The cow boss statue stands in its original form, overlooking the Williams Lake Stampede. (Angie Mindus photo - Williams Lake Tribune)

Williams Lake cow boss statue replacement options explored

Statue was modelled after Evan Howarth, former cow boss at Cotton Ranch

The carver of the collapsed cow boss statue in Williams Lake said he’d only make a new one if it is out of cedar.

“When the City commissioned me to make the cow boss and bull rider statues, they wanted them built out of local lumber —it was bug-kill pine laminated together,” carver Ken Sheen told the Tribune Thursday.

After the statue was found laying on its side a few weeks ago, public works determined it has most likely fallen over because when crews hauled it to the works yard, they saw that it was quite rotten.

At its regular meeting Tuesday, June 30, city council was asked to decide if the statue should be replaced.

Council voted unanimously in favour of getting a new one and directed staff to pursue a definite quote and options for making it out of something that will last longer.

Sheen said if it is carved out of cedar, it could last 40 to 5o years or longer. The mountain racer statue located near the Chevron Station was carved out of cedar, he said.

“The City of Hope had the same problem with carvings out of fir. They look great, but don’t last,” he added, noting he carved a statue of Billy Barker that stands outside the Quesnel Visitor Centre and Museum that is made out of cedar.

Sheen confirmed the cow boss statue was modelled after Evan Howarth, a cow boss at the Cotton Ranch west of Williams Lake for 40 years.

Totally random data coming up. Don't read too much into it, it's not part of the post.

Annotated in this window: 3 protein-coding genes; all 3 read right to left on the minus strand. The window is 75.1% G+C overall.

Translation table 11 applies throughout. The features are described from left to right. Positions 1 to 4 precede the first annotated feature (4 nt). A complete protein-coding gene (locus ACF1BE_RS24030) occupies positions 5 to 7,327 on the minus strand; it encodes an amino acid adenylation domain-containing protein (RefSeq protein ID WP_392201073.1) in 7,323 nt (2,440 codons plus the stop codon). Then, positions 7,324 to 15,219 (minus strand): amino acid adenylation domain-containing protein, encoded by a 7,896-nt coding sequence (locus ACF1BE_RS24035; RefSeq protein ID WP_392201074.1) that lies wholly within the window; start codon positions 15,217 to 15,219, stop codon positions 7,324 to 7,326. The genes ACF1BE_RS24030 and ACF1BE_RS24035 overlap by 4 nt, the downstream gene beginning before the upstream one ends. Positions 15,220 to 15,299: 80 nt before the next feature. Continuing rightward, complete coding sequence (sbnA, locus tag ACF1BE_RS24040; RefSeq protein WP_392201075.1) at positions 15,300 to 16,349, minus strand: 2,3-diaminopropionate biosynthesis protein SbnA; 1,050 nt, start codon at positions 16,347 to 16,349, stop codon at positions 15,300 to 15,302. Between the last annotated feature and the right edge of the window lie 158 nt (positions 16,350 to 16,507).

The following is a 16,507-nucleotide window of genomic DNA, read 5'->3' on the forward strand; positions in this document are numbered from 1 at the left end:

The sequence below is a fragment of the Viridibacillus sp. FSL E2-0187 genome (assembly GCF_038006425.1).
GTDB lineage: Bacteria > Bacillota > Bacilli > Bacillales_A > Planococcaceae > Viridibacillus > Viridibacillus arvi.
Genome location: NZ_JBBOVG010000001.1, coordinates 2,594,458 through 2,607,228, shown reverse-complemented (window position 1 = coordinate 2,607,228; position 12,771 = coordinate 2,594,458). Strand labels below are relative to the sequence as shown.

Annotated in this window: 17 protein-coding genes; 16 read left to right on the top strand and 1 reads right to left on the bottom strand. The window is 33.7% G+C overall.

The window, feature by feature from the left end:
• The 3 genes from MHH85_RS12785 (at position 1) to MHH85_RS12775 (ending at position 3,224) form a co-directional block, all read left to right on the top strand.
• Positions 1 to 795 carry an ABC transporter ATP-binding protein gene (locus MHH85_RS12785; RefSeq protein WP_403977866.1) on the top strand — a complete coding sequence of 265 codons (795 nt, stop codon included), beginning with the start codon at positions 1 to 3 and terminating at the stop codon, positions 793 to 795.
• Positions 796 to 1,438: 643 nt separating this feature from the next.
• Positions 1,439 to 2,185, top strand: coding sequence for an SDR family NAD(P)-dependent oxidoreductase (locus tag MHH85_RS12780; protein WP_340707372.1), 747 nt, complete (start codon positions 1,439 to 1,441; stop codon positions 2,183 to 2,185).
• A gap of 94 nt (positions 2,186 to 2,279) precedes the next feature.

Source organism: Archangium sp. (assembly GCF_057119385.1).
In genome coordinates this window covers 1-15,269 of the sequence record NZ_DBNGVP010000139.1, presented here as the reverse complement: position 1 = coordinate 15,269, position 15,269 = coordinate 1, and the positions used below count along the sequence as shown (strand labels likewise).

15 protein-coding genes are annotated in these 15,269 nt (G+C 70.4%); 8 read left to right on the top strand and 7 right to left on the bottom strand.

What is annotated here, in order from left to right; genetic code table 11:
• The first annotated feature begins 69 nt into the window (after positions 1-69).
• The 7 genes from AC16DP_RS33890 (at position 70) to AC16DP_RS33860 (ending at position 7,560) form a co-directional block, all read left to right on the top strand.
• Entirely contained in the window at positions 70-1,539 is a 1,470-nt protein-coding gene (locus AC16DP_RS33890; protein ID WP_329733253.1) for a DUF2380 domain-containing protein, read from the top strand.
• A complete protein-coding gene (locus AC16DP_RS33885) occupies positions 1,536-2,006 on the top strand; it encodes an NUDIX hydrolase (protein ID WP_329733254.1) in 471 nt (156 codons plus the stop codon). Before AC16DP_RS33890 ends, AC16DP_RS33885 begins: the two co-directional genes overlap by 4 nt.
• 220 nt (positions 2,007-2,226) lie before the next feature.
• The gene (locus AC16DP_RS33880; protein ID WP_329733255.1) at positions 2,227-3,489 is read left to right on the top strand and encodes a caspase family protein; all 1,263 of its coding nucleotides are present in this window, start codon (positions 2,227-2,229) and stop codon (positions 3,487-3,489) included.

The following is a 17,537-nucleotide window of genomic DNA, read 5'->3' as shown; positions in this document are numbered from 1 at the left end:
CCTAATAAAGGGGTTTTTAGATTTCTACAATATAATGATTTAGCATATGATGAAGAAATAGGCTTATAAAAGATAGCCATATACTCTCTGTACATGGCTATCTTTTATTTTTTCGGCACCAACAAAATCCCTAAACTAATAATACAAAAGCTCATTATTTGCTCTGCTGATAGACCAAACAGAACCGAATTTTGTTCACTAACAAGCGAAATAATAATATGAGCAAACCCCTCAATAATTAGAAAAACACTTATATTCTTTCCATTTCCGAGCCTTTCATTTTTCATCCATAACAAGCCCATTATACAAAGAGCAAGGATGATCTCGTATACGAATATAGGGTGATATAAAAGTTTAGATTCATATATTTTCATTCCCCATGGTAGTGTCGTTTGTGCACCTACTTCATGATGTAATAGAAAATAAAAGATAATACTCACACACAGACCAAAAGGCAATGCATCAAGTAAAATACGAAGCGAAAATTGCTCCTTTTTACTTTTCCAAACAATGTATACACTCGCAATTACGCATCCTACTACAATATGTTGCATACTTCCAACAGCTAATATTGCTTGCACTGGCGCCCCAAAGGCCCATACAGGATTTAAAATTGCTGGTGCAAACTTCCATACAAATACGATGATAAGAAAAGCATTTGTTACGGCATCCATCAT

Linda-Lou Howarth said her husband stopped working there about 10 years ago and these days contracts as a cowboy in the Tatlayoko Lake area and also does horsemanship clinics where he works with horses and humans.

“We’ve travelled to Alberta, Bella Coola, Castlegar and Penticton for Evan to do the horsemanship work.”

Recalling how he was selected by Sheen to model for the cow boss statue, Howarth said they met Sheen and his late wife at Riske Creek.

“They lived above the Chilcotin Lodge in a house and we got to be good friends with them.”

She recalled how Sheen had Evan posed with a rope and his foot on a bull skull as he took photographs from all angles.

“My nephew was saying when they update the cow boss it will need grey hair to look more like Evan,” she said, chuckling.

In 2016, the Cotton Ranch was purchased by Douglas Lake Cattle Company.

Read more: Douglas Lake Cattle Company expands into Cariboo-Chilcotin

Surprised by how ‘incredibly’ busy he has been through the novel coronavirus pandemic, Sheen said he has not opened his gallery on Highway 97, but has lots of orders.

He is carving a salmon piece with bears and eagles for Horsefly and another piece for a honey bee keeper in Victoria.

Originally from Vancouver Island, Sheen lived in the Peace River area for over 30 years and moved to the Cariboo in the early 2000s.

He started carving after being nudged by his late wife who saw a posting 20 years ago from the City of Chetwynd looking for a carver.

“I was a faller, trapper and worked in the bush, and she talked me into it, saying I could carve, and here I am still doing the same thing.”

Sheen said he often works with Williams Lake muralist Dwayne Davis who designs many of the carvings.



news@wltribune.com

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